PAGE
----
Monday, May 24, 2010


I have been thinking about shame the last few days. I have a lot of thoughts on the subject and I am just going to get them all out sort of randomly, but hopefully coherently.

Shame is so prevalent in Christianity. I was thinking about the origins and it really comes down to the belief that people need to feel bad enough about themselves that they realize they need a Savior. The belief goes that once they realize that they are inherently evil, the vile scum of the earth, then they will fall down and confess their sins and get saved. Which, under the same belief system, supposedly "washes all your sins away," which would logically follow that it would wash away the shame for the sins too, and yet Christians are probably the most shame filled group of people I have ever met. Why is that?

I should clarify what I mean by "shame" and how that is different from guilt. Guilt is our natural reaction to doing something wrong. And by wrong, I don't mean developmentally appropriate childish behavior, mistakes or having a different opinion than your parents. I mean, in it`s simplest terms, "hurting someone." It is totally natural and healthy to feel guilt if we hurt someone. That feeling is like a guide, showing us the way towards making amends. I would even say it's an extension of love, because if we love someone, we care if they are hurt. If we caused it, we feel guilt. Guilt is an internal process, between us and the Holy Spirit.

Shame on the other hand is externally imposed and is used to control another person`s behavior. It is yet another chapter of the Bible of Behaviorism: Christian Child Rearing Practices by B.F. Skinner and Ivan Pavlov. When a parent shames a child they are essentially saying, "If I can make you feel bad enough, you will stop that behavior, thereby making parenting you more convenient for me and making me look better to those around us." Things like "don't act like a baby," "how could you do something so stupid," and "can't you do better than that?" cut to a child's heart, but do work in the short run for changing or stopping behavior.

For Christians, it is too often one of the primary tools for making kids (and adults) realize that they are sinful and need a savior. I was just told a story about a mom who went trick or treating with her kids and her six year old was given a tract. The tract went into great detail about how Jesus suffered and died for her sins, and the mom was concerned that some kids would believe that doing normal childish things were deserving of not only a man's death, but the death of God himself. I don't know exactly what the tract she saw said, but I remember handing out those tracts myself at Halloween when I was around 10-12. Some of them were pretty intense and scary!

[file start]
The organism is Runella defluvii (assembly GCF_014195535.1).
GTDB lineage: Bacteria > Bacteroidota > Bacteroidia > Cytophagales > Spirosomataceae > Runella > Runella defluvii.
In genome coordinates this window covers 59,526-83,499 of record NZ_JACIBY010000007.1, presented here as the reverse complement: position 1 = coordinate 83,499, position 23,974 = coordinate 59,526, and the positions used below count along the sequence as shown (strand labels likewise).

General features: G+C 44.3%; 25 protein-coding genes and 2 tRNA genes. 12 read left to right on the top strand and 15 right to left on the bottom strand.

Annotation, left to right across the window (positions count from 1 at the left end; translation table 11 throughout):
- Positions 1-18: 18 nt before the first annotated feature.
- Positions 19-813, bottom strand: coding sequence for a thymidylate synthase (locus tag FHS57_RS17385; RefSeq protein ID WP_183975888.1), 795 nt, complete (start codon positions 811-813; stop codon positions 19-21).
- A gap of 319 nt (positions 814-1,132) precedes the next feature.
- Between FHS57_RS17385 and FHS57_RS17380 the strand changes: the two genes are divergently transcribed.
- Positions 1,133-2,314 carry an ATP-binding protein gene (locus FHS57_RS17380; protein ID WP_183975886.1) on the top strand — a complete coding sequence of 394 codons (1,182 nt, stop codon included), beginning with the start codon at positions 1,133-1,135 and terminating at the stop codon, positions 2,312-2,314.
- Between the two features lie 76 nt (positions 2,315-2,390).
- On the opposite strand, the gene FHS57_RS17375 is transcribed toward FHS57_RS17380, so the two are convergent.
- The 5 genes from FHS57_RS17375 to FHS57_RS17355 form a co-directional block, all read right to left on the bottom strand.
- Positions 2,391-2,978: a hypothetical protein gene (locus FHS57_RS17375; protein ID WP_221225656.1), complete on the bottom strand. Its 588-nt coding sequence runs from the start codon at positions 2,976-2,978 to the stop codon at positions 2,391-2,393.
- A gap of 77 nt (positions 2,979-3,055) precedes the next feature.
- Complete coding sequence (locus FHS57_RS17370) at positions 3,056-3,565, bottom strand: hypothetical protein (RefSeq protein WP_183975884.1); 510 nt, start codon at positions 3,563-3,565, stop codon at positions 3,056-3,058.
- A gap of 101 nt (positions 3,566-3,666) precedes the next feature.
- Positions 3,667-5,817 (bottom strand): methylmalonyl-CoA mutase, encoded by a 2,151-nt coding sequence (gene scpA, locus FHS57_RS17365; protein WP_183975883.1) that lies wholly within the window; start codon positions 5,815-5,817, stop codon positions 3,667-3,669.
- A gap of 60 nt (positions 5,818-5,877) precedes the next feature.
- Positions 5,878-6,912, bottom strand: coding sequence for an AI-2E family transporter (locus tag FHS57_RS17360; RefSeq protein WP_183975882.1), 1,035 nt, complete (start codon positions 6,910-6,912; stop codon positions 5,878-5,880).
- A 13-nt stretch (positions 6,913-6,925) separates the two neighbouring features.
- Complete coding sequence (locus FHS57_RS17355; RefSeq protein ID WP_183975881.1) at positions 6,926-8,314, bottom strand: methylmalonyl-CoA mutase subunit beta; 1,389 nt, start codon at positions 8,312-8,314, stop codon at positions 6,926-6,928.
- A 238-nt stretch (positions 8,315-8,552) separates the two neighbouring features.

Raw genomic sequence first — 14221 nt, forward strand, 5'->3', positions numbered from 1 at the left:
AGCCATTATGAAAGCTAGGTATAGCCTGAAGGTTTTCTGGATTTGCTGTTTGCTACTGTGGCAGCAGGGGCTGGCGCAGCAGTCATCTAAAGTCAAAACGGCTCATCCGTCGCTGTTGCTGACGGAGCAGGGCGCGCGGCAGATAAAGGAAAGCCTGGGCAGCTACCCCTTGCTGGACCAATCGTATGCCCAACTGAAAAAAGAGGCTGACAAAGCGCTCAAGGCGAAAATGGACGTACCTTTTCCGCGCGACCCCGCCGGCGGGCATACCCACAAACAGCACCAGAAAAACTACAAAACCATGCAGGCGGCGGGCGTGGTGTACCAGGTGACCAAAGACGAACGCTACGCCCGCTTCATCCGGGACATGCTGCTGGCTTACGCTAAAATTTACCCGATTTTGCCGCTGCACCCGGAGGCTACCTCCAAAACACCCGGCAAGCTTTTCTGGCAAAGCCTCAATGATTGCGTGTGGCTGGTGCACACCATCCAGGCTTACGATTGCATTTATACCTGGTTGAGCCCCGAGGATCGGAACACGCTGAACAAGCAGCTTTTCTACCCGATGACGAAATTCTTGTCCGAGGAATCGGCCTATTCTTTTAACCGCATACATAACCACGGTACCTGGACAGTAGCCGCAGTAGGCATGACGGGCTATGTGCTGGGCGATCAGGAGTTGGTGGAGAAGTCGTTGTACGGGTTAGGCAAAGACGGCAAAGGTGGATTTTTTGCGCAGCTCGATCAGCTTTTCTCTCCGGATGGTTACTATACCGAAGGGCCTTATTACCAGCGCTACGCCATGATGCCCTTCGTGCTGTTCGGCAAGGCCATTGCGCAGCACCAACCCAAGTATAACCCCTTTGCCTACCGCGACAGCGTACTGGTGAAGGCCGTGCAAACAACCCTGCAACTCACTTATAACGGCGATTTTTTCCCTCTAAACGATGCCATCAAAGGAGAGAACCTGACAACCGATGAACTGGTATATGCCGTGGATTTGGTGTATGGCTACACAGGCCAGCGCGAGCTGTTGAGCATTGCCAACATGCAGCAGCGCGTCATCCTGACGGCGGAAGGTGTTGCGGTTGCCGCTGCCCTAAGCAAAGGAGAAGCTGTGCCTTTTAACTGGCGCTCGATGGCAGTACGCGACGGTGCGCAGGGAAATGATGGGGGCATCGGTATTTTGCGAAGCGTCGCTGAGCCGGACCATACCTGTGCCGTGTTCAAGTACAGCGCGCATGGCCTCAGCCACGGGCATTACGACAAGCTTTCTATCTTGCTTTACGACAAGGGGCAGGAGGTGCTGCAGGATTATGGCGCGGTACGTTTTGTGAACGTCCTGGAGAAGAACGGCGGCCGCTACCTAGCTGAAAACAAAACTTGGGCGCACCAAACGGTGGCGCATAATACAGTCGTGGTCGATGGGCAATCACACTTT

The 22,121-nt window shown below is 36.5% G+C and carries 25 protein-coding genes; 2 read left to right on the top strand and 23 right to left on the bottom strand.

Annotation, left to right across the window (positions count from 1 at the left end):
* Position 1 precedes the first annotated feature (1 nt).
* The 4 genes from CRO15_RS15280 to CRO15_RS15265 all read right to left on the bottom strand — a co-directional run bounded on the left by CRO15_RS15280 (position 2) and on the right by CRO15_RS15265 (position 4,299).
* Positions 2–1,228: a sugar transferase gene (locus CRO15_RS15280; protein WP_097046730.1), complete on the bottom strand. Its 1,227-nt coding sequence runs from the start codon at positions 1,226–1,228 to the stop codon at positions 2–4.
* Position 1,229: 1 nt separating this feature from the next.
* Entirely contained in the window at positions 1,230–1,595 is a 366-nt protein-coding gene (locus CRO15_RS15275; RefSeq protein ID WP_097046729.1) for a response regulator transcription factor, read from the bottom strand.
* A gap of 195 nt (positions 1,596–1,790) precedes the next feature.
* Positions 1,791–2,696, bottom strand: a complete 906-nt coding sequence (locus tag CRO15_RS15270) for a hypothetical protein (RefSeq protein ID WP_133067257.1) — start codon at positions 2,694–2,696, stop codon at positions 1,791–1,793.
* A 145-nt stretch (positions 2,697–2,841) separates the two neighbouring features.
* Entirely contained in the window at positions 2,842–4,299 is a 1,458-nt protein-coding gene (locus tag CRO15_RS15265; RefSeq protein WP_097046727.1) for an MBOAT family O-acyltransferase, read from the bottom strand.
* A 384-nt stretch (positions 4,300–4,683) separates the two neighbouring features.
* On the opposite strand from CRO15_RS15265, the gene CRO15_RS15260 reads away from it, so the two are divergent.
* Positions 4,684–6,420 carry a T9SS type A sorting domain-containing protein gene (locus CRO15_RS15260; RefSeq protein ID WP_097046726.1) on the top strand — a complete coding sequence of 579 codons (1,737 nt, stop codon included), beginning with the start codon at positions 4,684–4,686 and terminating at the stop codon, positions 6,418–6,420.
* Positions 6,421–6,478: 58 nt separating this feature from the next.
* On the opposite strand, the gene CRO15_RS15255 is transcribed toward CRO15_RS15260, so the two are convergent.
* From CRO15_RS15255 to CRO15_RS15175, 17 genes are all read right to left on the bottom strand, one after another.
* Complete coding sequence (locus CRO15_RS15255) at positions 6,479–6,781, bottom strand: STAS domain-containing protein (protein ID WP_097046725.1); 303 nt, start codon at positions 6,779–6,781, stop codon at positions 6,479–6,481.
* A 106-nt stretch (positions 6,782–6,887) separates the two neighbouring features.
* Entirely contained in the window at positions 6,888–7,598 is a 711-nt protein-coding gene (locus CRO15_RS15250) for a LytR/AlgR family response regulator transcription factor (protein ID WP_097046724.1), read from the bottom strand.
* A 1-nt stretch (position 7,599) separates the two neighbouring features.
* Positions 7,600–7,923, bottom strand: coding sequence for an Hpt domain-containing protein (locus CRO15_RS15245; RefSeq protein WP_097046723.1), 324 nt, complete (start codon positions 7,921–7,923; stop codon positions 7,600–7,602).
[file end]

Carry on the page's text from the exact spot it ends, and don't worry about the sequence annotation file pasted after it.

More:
Those tracts and the shaming parenting methods are designed to show kids just how bad they are, out of the belief that we are all inherently bad, in order to get them saved. And it works! Lots of people are saved out of fear of hell. Fear is a great motivator, but not a good relationship builder. I know people who have "gotten saved" multiple times out of fear that they somehow messed up the first time. I did that a few times myself as a kid, but never had a real relationship with Yeshua until I started dropping the shame.

I am not saying not to tell kids about sin, but I think the definition of sin needs to be challenged as well. Torah is God's directions for how to live and love and serve. It is "the way" and to deviate from that way is to be like an arrow missing it's mark. We all miss the mark every day, and therefore all feel some level of natural guilt. Even those who know nothing intellectually about how God wants us to live, have Torah (love) written on their hearts, and feel guilt when they have missed the mark and not acted as loving as they could have.

Shame does nothing but cloud up those natural feelings. It turns something very loving, into something very self centered. Shame makes a person feel worthless, hopeless and scared. Fear drives people to be people pleasers, always trying to prove that they can be good and that they are worth something. Shame makes people feel like if only they can follow a certain set of rules well enough, *then* God will love them.

YHVH wants a relationship with us based in love, not fearful groveling. Yeshua provides a way for us to have that relationship and *then* out of love, we can strive live out loving actions.

Thursday, May 13, 2010

Handling Emotions

In my last post I said:
"However, I was still not being very open to allowing her to express those emotions, sending her to her room or getting angry about "temper tantrums." (That is another whole post in itself!)"
So here's that post!